"After all, this necktie is my love – and my love is now mine forevermore! Why should I not be happy and content?"

The plot exploits elements that occur in other Baum works. An accidental balloon flight took the Wizard to Oz in Baum's most famous book; hostile Arabs are a feature of John Dough and the Cherub (1906).

The humor[edit]

The ethnic humor in The Woggle-Bug Book is crude by modern standards; one critic has called it "egregious."[7] At its best the book also delivers zany absurdities:

Now the greatest aversion the Arabs have is to be chewed by a crocodile, because these people usually roam over the sands of the desert, where to meet an amphibian is simply horrible....

In Africa the Bug meets a charming Miss Chimpanzee who guides him through the intricacies of jungle life. Miss Chim has a low opinion of human beings:

"Those horrid things they call men, whether black or white, seem to me the lowest of all created beasts."
"I have seen them in a highly civilized state," replied the Woggle-Bug, "and they're really further advanced than you might suppose."

The Bug has his fortune told by a hippopotamus:

"You think you have won," continued the Hip; "but there are others who have 1, 2. You have many heart throbs before you, during your future life. Afterward I see no heart throbs whatever. Forty cents, please."

The king of this jungle is not a lion but a weasel, who rejects flattery and accepts only insults and face slaps. His kingdom is guarded by bears with guns, who form a "bearier" or "bearicade." They "oblige all strangers to paws."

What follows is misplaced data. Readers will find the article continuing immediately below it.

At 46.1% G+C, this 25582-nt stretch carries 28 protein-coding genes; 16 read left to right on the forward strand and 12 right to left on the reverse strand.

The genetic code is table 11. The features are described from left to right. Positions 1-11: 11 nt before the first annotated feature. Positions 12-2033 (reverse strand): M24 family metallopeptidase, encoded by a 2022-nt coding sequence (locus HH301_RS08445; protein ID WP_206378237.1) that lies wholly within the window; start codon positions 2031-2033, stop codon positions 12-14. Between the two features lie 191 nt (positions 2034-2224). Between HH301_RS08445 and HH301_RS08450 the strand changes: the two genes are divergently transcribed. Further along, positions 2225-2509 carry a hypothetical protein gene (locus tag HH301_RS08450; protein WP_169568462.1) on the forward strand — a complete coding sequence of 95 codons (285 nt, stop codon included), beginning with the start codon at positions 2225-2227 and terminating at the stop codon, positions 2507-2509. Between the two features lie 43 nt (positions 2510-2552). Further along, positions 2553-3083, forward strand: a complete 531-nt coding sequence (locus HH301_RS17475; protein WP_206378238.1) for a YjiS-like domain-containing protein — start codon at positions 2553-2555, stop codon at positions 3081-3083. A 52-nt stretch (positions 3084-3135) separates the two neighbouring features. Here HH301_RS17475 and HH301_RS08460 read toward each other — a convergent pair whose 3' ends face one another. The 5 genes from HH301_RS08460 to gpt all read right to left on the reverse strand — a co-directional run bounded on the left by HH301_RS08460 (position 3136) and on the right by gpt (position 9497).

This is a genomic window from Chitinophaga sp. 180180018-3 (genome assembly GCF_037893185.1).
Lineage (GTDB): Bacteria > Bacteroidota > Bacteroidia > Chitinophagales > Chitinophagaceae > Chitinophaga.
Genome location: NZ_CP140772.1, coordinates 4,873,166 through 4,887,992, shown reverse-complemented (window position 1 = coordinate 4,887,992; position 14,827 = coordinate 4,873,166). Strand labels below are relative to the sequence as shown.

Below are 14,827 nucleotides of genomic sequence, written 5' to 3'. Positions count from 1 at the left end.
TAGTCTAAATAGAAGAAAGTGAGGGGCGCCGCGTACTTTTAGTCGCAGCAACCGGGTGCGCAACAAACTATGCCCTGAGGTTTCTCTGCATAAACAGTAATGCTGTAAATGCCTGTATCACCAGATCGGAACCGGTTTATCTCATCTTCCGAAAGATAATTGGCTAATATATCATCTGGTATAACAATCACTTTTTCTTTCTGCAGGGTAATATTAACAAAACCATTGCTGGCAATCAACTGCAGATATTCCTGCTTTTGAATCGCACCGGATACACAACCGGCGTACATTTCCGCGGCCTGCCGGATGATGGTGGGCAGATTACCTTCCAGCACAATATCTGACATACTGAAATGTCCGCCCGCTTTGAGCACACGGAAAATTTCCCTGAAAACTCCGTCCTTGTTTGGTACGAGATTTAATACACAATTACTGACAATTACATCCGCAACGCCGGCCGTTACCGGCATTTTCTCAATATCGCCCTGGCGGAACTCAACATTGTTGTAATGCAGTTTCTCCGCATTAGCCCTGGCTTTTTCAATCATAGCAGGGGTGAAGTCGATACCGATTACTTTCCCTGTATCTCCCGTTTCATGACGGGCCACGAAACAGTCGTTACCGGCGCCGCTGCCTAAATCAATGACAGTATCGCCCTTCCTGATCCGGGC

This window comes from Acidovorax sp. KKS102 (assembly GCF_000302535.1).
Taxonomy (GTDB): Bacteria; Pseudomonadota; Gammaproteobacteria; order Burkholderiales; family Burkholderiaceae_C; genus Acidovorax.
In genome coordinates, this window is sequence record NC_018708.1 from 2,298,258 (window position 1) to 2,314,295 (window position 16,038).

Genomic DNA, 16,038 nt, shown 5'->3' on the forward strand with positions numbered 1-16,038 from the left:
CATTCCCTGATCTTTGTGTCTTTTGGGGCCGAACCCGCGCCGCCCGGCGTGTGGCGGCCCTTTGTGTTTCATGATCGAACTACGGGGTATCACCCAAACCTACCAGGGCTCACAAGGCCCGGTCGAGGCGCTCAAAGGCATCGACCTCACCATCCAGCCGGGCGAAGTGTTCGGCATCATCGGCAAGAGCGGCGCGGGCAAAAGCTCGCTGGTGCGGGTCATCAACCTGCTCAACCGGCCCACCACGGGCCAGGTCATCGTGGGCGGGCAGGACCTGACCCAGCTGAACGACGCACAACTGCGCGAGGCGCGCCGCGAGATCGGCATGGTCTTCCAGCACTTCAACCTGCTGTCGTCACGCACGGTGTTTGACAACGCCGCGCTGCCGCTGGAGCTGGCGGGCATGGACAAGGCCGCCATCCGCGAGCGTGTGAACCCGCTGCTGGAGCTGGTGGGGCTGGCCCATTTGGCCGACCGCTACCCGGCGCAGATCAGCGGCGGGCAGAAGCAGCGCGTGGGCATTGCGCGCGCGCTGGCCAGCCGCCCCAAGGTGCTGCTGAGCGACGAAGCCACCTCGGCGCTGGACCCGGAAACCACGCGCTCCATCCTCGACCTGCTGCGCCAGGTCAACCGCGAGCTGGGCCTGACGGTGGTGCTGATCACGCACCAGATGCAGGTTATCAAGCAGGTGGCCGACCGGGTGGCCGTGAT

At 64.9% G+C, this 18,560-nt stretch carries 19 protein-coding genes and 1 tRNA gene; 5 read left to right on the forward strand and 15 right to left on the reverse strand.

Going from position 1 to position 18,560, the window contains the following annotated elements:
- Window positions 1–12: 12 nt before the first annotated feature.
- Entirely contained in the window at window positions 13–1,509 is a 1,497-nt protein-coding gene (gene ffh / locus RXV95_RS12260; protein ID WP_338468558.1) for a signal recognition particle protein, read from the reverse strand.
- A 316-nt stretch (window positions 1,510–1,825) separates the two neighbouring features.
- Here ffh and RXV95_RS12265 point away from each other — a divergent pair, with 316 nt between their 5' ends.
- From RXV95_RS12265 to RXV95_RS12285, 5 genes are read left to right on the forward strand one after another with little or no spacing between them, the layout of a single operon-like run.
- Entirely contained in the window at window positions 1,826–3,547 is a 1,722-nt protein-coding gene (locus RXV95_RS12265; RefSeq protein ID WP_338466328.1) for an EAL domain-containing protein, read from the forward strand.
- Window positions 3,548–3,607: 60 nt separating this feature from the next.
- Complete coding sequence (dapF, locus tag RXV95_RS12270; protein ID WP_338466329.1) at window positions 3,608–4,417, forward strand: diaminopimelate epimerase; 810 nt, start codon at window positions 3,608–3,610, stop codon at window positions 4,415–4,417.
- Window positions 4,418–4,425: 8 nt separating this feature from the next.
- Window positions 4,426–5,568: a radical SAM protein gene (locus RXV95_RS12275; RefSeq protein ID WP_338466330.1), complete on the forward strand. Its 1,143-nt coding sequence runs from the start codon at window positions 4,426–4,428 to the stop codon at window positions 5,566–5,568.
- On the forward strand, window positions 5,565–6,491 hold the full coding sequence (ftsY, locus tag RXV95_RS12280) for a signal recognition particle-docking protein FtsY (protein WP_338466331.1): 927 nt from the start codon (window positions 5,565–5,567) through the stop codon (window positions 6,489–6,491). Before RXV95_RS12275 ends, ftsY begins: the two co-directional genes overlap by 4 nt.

Later editions[edit]

After decades out of print, a black and white facsimile edition of The Woggle-Bug Book was released in 1978.[8] The text of The Woggle-Bug Book was included as the final chapter of The Third Book of Oz (1989), a slightly edited reprint of the Queer Visitors stories. (A later edition of this, called The Visitors from Oz, was published by Hungry Tiger Press with minimal editing in 2005.) A larger facsimile that excluded the cover artwork was reprinted in Oz-story Magazine in 1999.[9] Another edition appeared in 2008.

References[edit]

  1. ^ Douglas G. Greene and Peter E. Hanff, Bibliographia Oziana: A Concise Bibliographical Checklist of the Oz Books of L. Frank Baum, revised and enlarged edition, Kinderhook, IL, International Wizard of Oz Club, 1988.
  2. ^ Also Jack Pumpkinhead, The Sawhorse, The Gump, and the Woggle-Bug. Jack Snow, Who's Who in Oz, Chicago, Reilly & Lee, 1954; New York, Peter Bedrick Books, 1988; pp. 86, 105-6, 186-7, 214.
  3. ^ Who's Who in Oz, pp. 239-40.
  4. ^ Jack Zipes, When Dreams Came True: Classic Fairy Tales and Their Tradition, second edition, CRC Press, 2007; p. 202.
  5. ^ David L. Greene and Dick Martin, The Oz Scrapbook, New York, Random House, 1977; p. 22.
  6. ^ See Father Goose and Father Goose's Year Book for examples. For the anti-racist side of Baum, see Sam Steele's Adventures on Land and Sea.
  7. ^ Katharine M. Rogers, L. Frank Baum, Creator of Oz: A Biography, New York, St. Martin's Press, 2001; p. 272.
  8. ^ From Scholars' Facsimiles and Reprints, of Delmar, NY; with an introduction by Douglas G. Greene.
  9. ^ Oz-story Magazine, No. 5 (October 1999), pp. 77-124.